Friday, October 24, 2014

Cold Hands Day

The wind from the last two days has abated and only the rain remains.  I put in on the Pequabuck in a cool, light sprinkle, the first of the "cold hands" days.  The water is up a little and a good current carries me the short meandering distance to the Farmington, where I turn upstream in to new waters.

The clouds have not peeled back as I had hoped for.  The yellow rain jacket that lives down deep in the bottom of my pack comes out and stays on even when the rain tapers off.

The current is swift in most places and fast in others with only a few slower pools.  I paddle, wade and eddy hop up the insides of the bends.  At the island, I portage the lower tip, the current in the main stem too fast at the top of the island and the current in the side channel too fast at the bottom.  Such busyness makes for few photos.

The bottom is cobbles and larger...glacial till to my eyes.  The rock paddle comes out in the shallow sections.

In an hour, I reach a broadening in the river, a pond maybe three quarters of a mile long.  It seems unnatural, out of character.  Machinery on river left tips off a gravel mining operation.  My guess it that the river was once narrower and previous gravel mining widened it.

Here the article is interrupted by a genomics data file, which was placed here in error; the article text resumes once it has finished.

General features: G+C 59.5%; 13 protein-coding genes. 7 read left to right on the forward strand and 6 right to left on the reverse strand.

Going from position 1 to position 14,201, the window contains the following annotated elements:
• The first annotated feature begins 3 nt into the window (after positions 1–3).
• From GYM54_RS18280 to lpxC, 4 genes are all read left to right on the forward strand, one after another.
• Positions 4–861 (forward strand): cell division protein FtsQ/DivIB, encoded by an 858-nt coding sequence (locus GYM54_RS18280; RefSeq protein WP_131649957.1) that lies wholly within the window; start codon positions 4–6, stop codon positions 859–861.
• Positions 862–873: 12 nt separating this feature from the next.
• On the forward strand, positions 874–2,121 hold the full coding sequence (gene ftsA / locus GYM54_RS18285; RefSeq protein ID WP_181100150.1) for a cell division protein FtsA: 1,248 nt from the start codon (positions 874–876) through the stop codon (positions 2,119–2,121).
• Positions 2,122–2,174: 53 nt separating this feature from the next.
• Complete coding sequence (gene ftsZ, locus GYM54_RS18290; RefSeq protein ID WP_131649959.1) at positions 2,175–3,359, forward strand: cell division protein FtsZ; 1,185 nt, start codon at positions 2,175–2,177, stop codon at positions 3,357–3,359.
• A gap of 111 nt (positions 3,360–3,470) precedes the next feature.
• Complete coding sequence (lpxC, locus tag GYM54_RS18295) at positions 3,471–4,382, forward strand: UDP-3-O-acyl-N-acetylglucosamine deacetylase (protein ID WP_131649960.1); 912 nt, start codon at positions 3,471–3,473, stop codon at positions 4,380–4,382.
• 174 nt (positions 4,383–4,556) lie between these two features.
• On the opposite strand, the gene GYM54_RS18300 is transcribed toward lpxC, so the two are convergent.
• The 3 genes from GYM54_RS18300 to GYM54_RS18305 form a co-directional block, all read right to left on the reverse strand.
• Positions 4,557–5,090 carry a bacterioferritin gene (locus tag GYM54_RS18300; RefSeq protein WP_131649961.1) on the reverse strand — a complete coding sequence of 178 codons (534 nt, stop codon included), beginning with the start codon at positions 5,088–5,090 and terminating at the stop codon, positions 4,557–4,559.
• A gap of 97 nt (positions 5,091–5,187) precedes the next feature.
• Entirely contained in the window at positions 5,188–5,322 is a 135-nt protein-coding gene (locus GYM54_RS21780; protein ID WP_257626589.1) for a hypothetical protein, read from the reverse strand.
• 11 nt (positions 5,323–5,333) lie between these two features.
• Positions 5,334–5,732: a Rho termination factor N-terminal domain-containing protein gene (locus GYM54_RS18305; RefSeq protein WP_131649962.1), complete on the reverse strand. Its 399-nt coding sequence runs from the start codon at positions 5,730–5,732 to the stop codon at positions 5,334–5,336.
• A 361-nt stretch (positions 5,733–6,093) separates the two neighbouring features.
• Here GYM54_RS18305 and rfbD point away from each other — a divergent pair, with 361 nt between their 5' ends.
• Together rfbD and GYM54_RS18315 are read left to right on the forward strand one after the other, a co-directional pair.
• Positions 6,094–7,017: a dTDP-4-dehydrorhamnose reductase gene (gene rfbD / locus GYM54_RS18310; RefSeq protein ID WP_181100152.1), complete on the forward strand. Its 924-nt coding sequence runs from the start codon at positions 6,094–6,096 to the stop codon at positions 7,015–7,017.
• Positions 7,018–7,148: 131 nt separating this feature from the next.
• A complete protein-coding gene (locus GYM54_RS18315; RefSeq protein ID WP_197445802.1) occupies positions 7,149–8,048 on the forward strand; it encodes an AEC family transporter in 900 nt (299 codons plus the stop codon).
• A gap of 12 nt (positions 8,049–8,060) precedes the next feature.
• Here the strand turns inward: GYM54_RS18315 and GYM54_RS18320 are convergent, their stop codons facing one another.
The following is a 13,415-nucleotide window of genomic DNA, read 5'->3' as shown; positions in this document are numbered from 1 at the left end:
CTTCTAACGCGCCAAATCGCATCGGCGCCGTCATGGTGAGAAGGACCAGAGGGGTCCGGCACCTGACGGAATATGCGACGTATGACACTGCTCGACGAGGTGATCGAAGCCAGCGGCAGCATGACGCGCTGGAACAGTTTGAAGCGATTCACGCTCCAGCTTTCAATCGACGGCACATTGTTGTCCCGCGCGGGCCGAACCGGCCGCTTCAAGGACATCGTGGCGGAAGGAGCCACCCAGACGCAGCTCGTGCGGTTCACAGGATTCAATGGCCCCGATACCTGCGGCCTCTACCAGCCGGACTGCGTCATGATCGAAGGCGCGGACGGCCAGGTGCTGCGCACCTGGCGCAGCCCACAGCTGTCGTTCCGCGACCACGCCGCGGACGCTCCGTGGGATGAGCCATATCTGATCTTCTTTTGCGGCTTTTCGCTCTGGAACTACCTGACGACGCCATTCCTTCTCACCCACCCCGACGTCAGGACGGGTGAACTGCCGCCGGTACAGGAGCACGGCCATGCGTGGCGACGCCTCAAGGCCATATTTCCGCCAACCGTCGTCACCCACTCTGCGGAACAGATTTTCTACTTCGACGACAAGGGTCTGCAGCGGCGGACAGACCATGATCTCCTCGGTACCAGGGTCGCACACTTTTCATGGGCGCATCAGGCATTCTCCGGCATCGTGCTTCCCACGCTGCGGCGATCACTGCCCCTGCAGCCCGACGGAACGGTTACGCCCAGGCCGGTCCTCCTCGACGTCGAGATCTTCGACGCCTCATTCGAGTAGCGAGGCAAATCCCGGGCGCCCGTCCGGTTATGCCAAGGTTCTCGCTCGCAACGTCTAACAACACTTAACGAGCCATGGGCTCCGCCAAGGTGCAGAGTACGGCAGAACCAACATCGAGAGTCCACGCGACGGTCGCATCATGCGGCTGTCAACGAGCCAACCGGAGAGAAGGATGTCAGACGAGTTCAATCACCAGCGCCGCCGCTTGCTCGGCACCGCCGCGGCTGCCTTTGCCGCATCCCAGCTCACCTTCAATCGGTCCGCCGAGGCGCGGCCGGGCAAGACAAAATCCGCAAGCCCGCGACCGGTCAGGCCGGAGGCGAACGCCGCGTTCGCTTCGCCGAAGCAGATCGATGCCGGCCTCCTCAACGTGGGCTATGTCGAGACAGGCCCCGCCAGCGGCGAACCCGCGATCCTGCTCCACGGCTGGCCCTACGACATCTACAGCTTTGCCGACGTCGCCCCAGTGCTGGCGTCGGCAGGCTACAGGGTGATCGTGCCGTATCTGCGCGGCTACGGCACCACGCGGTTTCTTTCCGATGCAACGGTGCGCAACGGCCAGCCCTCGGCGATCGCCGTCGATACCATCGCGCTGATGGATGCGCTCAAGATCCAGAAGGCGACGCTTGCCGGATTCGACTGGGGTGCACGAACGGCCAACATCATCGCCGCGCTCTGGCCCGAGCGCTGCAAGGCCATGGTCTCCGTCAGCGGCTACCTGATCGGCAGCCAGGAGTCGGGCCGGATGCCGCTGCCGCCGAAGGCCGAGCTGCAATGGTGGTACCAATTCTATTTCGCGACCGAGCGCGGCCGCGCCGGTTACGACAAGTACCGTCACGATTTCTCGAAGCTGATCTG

At the top of the pond, I can see upstream to where the river is decidedly steeper.  There is a long whitewater section somewhere up there, and I'm pretty sure that I am looking at the bottom of it.  I turn back, finding a lone grebe in the pond, the only bird in the pond.  I can't ID it in the dim light, but I know that it's not a pied billed...just by the behavior.

The upstream hour takes under ten minutes to retrace.  My eyes see the distances between landmarks as much less than how I remembered them.  The time difference I understand, the visual effect is something much deeper.

At the mouth of the Pequabuck are three to four hundred Canada geese in two, maybe three distinct flocks.  They are "wilds" on migration...they begin to honk as I near.  The sound is incredible, so many at once.  The heads go up high, the necks stretched out to get a better view.  Then half of them take off all at once, honking as they get airborne.  Then, the other half take off, and I turn back up the Pequabuck.

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